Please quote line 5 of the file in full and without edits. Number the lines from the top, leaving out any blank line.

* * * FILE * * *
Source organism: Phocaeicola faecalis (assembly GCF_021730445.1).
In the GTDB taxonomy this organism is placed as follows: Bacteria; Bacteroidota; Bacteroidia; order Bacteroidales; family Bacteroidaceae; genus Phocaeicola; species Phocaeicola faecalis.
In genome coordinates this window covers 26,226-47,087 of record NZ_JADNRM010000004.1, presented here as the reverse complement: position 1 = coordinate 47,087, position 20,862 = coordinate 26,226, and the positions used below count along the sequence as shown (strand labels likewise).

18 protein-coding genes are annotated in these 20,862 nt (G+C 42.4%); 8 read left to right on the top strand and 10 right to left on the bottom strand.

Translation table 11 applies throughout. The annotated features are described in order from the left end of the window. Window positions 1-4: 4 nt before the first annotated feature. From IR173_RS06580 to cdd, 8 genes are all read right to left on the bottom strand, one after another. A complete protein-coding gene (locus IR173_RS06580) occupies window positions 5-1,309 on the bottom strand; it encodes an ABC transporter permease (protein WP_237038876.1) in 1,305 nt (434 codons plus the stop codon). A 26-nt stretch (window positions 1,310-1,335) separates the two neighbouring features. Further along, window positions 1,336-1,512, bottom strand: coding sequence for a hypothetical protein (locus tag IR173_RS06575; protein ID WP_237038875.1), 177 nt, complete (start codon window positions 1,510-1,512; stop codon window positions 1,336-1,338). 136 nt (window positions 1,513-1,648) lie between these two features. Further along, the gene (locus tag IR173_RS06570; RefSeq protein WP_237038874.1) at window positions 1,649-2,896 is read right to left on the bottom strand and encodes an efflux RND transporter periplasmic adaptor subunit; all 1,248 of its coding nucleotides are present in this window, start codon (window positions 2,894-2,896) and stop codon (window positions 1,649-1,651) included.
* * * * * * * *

Translation table 11 applies throughout. The annotated features are described in order from the left end of the window. Window positions 1-4: 4 nt before the first annotated feature. From IR173_RS06580 to cdd, 8 genes are all read right to left on the bottom strand, one after another. A complete protein-coding gene (locus IR173_RS06580) occupies window positions 5-1,309 on the bottom strand; it encodes an ABC transporter permease (protein WP_237038876.1) in 1,305 nt (434 codons plus the stop codon). A 26-nt stretch (window positions 1,310-1,335) separates the two neighbouring features. Further along, window positions 1,336-1,512, bottom strand: coding sequence for a hypothetical protein (locus tag IR173_RS06575; protein ID WP_237038875.1), 177 nt, complete (start codon window positions 1,510-1,512; stop codon window positions 1,336-1,338). 136 nt (window positions 1,513-1,648) lie between these two features. Further along, the gene (locus tag IR173_RS06570; RefSeq protein WP_237038874.1) at window positions 1,649-2,896 is read right to left on the bottom strand and encodes an efflux RND transporter periplasmic adaptor subunit; all 1,248 of its coding nucleotides are present in this window, start codon (window positions 2,894-2,896) and stop codon (window positions 1,649-1,651) included.